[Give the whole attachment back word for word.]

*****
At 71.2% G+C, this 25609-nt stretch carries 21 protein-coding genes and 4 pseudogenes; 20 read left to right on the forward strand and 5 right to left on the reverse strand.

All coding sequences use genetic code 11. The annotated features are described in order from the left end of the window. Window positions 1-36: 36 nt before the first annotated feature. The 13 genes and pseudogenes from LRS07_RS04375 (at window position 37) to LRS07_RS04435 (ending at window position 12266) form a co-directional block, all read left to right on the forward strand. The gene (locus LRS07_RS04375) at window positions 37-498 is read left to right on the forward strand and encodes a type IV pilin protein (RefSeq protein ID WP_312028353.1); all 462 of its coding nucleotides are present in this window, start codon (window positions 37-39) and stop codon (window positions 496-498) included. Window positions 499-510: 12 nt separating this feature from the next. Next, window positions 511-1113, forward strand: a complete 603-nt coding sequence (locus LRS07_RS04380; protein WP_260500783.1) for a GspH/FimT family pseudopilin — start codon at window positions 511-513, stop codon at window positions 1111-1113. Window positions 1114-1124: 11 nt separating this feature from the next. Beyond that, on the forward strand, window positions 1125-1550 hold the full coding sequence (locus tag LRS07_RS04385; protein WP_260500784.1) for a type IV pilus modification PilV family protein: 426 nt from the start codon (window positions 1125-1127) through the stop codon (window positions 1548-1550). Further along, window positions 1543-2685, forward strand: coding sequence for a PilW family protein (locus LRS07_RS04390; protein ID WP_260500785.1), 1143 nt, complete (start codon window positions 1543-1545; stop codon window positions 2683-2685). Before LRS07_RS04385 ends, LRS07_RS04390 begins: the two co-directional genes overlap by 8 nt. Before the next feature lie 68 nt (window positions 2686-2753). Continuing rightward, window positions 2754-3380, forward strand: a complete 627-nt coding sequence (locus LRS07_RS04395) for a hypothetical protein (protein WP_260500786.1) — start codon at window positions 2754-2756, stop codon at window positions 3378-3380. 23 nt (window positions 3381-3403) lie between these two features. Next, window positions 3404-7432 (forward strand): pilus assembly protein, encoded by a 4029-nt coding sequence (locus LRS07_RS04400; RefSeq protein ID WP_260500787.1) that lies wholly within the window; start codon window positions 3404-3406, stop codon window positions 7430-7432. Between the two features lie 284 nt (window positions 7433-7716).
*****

At 71.2% G+C, this 25609-nt stretch carries 21 protein-coding genes and 4 pseudogenes; 20 read left to right on the forward strand and 5 right to left on the reverse strand.

All coding sequences use genetic code 11. The annotated features are described in order from the left end of the window. Window positions 1-36: 36 nt before the first annotated feature. The 13 genes and pseudogenes from LRS07_RS04375 (at window position 37) to LRS07_RS04435 (ending at window position 12266) form a co-directional block, all read left to right on the forward strand. The gene (locus LRS07_RS04375) at window positions 37-498 is read left to right on the forward strand and encodes a type IV pilin protein (RefSeq protein ID WP_312028353.1); all 462 of its coding nucleotides are present in this window, start codon (window positions 37-39) and stop codon (window positions 496-498) included. Window positions 499-510: 12 nt separating this feature from the next. Next, window positions 511-1113, forward strand: a complete 603-nt coding sequence (locus LRS07_RS04380; protein WP_260500783.1) for a GspH/FimT family pseudopilin — start codon at window positions 511-513, stop codon at window positions 1111-1113. Window positions 1114-1124: 11 nt separating this feature from the next. Beyond that, on the forward strand, window positions 1125-1550 hold the full coding sequence (locus tag LRS07_RS04385; protein WP_260500784.1) for a type IV pilus modification PilV family protein: 426 nt from the start codon (window positions 1125-1127) through the stop codon (window positions 1548-1550). Further along, window positions 1543-2685, forward strand: coding sequence for a PilW family protein (locus LRS07_RS04390; protein ID WP_260500785.1), 1143 nt, complete (start codon window positions 1543-1545; stop codon window positions 2683-2685). Before LRS07_RS04385 ends, LRS07_RS04390 begins: the two co-directional genes overlap by 8 nt. Before the next feature lie 68 nt (window positions 2686-2753). Continuing rightward, window positions 2754-3380, forward strand: a complete 627-nt coding sequence (locus LRS07_RS04395) for a hypothetical protein (protein WP_260500786.1) — start codon at window positions 2754-2756, stop codon at window positions 3378-3380. 23 nt (window positions 3381-3403) lie between these two features. Next, window positions 3404-7432 (forward strand): pilus assembly protein, encoded by a 4029-nt coding sequence (locus LRS07_RS04400; RefSeq protein ID WP_260500787.1) that lies wholly within the window; start codon window positions 3404-3406, stop codon window positions 7430-7432. Between the two features lie 284 nt (window positions 7433-7716).